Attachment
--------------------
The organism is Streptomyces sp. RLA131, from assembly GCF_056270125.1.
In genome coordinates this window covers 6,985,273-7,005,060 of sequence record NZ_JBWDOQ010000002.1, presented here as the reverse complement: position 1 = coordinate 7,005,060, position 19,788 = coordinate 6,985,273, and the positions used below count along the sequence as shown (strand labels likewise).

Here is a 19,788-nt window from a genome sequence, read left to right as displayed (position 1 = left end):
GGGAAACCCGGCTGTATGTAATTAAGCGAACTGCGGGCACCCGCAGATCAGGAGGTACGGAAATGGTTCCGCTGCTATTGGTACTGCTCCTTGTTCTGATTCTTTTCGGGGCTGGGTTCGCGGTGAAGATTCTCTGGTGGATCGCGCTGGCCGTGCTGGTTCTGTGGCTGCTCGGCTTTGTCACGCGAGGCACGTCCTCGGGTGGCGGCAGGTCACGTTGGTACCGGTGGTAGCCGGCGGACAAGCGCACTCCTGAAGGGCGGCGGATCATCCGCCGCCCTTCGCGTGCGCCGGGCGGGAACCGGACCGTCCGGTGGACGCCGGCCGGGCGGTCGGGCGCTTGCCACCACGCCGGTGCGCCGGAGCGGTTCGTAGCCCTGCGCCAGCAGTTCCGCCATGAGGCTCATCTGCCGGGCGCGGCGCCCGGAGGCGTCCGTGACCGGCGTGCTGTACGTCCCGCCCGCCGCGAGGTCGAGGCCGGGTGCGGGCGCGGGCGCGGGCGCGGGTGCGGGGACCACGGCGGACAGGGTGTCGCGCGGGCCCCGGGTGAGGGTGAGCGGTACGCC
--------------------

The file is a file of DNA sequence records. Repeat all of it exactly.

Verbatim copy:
The organism is Streptomyces sp. RLA131, from assembly GCF_056270125.1.
In genome coordinates this window covers 6,985,273-7,005,060 of sequence record NZ_JBWDOQ010000002.1, presented here as the reverse complement: position 1 = coordinate 7,005,060, position 19,788 = coordinate 6,985,273, and the positions used below count along the sequence as shown (strand labels likewise).

Here is a 19,788-nt window from a genome sequence, read left to right as displayed (position 1 = left end):
GGGAAACCCGGCTGTATGTAATTAAGCGAACTGCGGGCACCCGCAGATCAGGAGGTACGGAAATGGTTCCGCTGCTATTGGTACTGCTCCTTGTTCTGATTCTTTTCGGGGCTGGGTTCGCGGTGAAGATTCTCTGGTGGATCGCGCTGGCCGTGCTGGTTCTGTGGCTGCTCGGCTTTGTCACGCGAGGCACGTCCTCGGGTGGCGGCAGGTCACGTTGGTACCGGTGGTAGCCGGCGGACAAGCGCACTCCTGAAGGGCGGCGGATCATCCGCCGCCCTTCGCGTGCGCCGGGCGGGAACCGGACCGTCCGGTGGACGCCGGCCGGGCGGTCGGGCGCTTGCCACCACGCCGGTGCGCCGGAGCGGTTCGTAGCCCTGCGCCAGCAGTTCCGCCATGAGGCTCATCTGCCGGGCGCGGCGCCCGGAGGCGTCCGTGACCGGCGTGCTGTACGTCCCGCCCGCCGCGAGGTCGAGGCCGGGTGCGGGCGCGGGCGCGGGCGCGGGTGCGGGGACCACGGCGGACAGGGTGTCGCGCGGGCCCCGGGTGAGGGTGAGCGGTACGCC